We all know that Paris is famous for its macarons. But with macaron shops popping up worldwide, including outposts of famous Parisian patisseries, should you even bother to buy macarons as a souvenir in Paris? We answer your top Paris macaron shopping questions here.
Quick Content Guide
- 1. What is a French Macaron anyway?
- 2. Which Patisserie Makes the Best Macarons in Paris?
- 3. Ladurée Paris v. Ladurée New York or London– is there a Difference?
- 4. How do I order Macarons at Ladurée in Paris?
- 5. Besides Macarons, what else can I buy at Ladurée?
- 6. Do Ladurée macarons from Paris make a good souvenir?
1. What is a French Macaron anyway?
Not to be confused with the similar-sounding, but very different, coconut macaroon, a macaron is a delicate, meringue-based cookie. In the French macaron, two light-as-air, crispy shells surround a creamy center, usually made of ganache, buttercream or jam.
Why do people go absolutely nuts over these little French sandwich cookies? I think it’s because macarons are utterly addictive– there is something about the contrast of biting into the crisp, flaky shell and the cool, creamy filling. And unlike the latest dessert frenzy du jour, macarons are no passing fad– the French have been enjoying them for centuries.
2. Which Patisserie Makes the Best Macarons in Paris?
As you might expect, the question of which patisserie has the best macarons in Paris is the subject of much debate. Top Parisian contenders include big names like Pierre Hermé, Jean-Paul Hevin and Ladurée, as well as a whole slew of smaller, independent patisseries sprinkled throughout Paris.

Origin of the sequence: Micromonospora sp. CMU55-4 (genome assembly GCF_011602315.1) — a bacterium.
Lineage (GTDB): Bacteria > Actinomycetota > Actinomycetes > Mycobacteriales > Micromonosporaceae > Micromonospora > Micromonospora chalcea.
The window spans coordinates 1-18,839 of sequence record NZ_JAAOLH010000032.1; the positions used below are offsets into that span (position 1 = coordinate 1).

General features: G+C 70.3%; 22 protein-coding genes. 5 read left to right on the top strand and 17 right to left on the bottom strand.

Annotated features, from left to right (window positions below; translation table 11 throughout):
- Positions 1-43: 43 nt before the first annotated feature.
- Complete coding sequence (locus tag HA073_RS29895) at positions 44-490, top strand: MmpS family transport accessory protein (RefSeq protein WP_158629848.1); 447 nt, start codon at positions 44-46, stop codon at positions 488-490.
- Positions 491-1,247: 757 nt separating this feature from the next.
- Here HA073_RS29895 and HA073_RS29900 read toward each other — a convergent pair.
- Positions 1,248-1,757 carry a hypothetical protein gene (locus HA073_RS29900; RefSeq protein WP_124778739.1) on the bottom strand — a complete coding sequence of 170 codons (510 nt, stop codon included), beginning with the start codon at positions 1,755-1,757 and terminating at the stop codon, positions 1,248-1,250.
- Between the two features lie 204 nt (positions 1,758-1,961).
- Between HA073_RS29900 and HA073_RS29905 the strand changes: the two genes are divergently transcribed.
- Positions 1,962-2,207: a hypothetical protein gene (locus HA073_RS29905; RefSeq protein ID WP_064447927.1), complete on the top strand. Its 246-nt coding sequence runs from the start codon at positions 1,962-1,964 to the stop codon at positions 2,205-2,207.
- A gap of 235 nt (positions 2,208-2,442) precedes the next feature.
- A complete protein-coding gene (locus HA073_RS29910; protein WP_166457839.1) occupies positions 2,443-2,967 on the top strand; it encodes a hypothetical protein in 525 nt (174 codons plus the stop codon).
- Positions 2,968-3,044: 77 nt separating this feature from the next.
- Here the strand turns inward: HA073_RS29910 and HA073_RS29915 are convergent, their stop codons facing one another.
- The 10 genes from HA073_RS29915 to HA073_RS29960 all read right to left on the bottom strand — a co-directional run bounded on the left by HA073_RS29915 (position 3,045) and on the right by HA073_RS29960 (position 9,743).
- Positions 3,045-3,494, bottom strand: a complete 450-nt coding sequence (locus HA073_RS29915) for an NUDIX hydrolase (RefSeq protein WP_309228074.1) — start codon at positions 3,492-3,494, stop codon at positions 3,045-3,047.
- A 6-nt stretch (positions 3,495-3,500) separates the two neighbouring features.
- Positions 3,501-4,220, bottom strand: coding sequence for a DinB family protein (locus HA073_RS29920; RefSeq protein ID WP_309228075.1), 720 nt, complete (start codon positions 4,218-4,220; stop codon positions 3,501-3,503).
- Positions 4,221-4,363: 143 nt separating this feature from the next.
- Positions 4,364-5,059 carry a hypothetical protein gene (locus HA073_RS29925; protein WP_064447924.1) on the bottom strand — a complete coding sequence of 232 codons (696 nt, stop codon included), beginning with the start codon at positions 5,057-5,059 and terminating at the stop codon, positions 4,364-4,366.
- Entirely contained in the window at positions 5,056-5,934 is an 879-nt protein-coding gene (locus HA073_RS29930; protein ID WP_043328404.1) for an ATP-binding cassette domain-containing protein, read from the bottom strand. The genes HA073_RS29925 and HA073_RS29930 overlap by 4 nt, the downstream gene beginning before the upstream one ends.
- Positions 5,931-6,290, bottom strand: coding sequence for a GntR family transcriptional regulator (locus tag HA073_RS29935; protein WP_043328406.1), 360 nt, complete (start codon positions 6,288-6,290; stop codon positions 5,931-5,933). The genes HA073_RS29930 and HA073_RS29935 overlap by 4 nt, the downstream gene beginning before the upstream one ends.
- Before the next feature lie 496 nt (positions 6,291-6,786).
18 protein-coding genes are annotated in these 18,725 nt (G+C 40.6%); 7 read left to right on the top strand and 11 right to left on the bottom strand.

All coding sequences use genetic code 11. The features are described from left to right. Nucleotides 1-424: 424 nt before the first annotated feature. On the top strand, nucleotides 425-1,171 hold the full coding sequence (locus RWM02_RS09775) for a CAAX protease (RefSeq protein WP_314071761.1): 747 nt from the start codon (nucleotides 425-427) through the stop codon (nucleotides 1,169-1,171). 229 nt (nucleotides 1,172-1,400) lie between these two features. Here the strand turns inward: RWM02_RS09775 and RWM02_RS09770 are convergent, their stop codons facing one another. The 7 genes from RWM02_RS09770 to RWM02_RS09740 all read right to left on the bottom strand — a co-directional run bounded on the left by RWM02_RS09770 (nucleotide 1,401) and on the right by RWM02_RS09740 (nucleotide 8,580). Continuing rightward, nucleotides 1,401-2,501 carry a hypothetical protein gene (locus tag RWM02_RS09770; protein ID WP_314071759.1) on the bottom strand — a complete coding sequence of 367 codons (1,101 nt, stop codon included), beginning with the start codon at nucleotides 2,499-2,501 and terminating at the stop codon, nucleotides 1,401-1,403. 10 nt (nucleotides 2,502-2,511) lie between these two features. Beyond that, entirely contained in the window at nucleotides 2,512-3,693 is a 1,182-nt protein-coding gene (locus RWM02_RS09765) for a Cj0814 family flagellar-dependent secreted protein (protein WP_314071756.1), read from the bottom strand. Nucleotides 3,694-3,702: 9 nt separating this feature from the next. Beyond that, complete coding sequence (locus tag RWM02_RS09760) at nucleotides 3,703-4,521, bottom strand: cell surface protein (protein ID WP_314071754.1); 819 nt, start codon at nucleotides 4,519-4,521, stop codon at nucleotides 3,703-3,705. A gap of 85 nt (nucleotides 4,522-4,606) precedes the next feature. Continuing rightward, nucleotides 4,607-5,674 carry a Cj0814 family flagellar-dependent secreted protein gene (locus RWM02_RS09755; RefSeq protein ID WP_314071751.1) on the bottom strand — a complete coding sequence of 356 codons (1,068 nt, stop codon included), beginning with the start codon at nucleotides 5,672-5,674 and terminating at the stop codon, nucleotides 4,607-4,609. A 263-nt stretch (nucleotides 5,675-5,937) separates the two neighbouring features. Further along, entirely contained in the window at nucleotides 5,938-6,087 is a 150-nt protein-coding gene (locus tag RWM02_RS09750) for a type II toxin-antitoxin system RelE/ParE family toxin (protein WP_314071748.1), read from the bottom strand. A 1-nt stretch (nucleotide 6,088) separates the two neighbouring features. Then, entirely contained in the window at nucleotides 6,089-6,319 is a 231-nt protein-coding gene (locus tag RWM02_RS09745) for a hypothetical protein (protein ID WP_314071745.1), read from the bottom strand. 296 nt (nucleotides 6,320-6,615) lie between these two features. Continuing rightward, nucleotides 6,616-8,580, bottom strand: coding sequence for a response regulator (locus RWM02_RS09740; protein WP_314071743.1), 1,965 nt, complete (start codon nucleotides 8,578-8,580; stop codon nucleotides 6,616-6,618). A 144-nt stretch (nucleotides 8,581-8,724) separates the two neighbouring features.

If you have the time and calories to spare, you should definitely consider taste-testing your way through Paris to find your own favorite macaron patisserie. No matter how many macarons in Paris I sample, I still come back to my favorite, Ladurée.
3. Ladurée Paris v. Ladurée New York or London– is there a Difference?
Ladurée is one of Paris’ most popular patisseries– so popular, in fact, that outposts have sprung up not only all around Paris and France, but also all over the world.
A branch of Ladurée even found its way to my home city of New York. When the first Ladurée patisserie opened on Manhattan’s Upper East Side, the City went macaron-crazy, with lines snaking down the block. Boxes of Ladurée macarons became the new must-buy hostess gift.
I wondered if the macarons at my local New York City Ladurée were really the same as the originals in Paris. Did they ship macarons over on a supersonic flight to ensure freshness? Or import French pastry chefs trained at their Paris shops?
It turned out that Ladurée does neither. According to a New York Times expose, “macarons shipped to non-French destinations for Ladurée come out of a factory in Switzerland, where they are frozen before shipping.” Let me repeat this for emphasis– New York’s Ladurée macarons are frozen. Even Ladurée itself can’t bear to use the word– “we don’t say they are frozen — it’s not a very pretty word…We say they are in hibernation.”
I’m not going to debate frozen versus freshly made, because frankly, there is no debate. Buy your macarons in Paris.
4. How do I order Macarons at Ladurée in Paris?